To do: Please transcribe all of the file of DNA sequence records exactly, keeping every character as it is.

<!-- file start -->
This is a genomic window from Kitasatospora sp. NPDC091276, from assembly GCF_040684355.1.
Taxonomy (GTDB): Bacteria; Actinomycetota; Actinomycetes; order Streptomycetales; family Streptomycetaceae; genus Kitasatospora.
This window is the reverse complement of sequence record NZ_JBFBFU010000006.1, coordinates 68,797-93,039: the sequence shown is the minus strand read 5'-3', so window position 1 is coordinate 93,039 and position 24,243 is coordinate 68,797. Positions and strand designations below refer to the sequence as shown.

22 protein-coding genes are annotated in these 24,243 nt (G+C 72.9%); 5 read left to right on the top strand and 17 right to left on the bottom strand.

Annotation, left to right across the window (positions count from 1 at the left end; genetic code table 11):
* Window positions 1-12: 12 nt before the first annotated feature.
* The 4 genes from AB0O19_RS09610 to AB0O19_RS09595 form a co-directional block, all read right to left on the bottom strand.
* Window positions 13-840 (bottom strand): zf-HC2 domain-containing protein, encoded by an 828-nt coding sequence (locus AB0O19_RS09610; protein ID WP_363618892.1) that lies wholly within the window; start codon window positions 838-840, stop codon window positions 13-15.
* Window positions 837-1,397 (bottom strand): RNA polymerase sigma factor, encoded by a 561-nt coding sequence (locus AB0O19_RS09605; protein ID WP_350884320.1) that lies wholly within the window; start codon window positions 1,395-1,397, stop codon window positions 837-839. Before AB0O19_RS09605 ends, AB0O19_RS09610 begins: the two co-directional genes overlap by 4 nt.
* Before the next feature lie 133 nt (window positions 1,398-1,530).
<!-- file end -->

This is a genomic window from Kitasatospora sp. NPDC091276, from assembly GCF_040684355.1.
Taxonomy (GTDB): Bacteria; Actinomycetota; Actinomycetes; order Streptomycetales; family Streptomycetaceae; genus Kitasatospora.
This window is the reverse complement of sequence record NZ_JBFBFU010000006.1, coordinates 68,797-93,039: the sequence shown is the minus strand read 5'-3', so window position 1 is coordinate 93,039 and position 24,243 is coordinate 68,797. Positions and strand designations below refer to the sequence as shown.

22 protein-coding genes are annotated in these 24,243 nt (G+C 72.9%); 5 read left to right on the top strand and 17 right to left on the bottom strand.

Annotation, left to right across the window (positions count from 1 at the left end; genetic code table 11):
* Window positions 1-12: 12 nt before the first annotated feature.
* The 4 genes from AB0O19_RS09610 to AB0O19_RS09595 form a co-directional block, all read right to left on the bottom strand.
* Window positions 13-840 (bottom strand): zf-HC2 domain-containing protein, encoded by an 828-nt coding sequence (locus AB0O19_RS09610; protein ID WP_363618892.1) that lies wholly within the window; start codon window positions 838-840, stop codon window positions 13-15.
* Window positions 837-1,397 (bottom strand): RNA polymerase sigma factor, encoded by a 561-nt coding sequence (locus AB0O19_RS09605; protein ID WP_350884320.1) that lies wholly within the window; start codon window positions 1,395-1,397, stop codon window positions 837-839. Before AB0O19_RS09605 ends, AB0O19_RS09610 begins: the two co-directional genes overlap by 4 nt.
* Before the next feature lie 133 nt (window positions 1,398-1,530).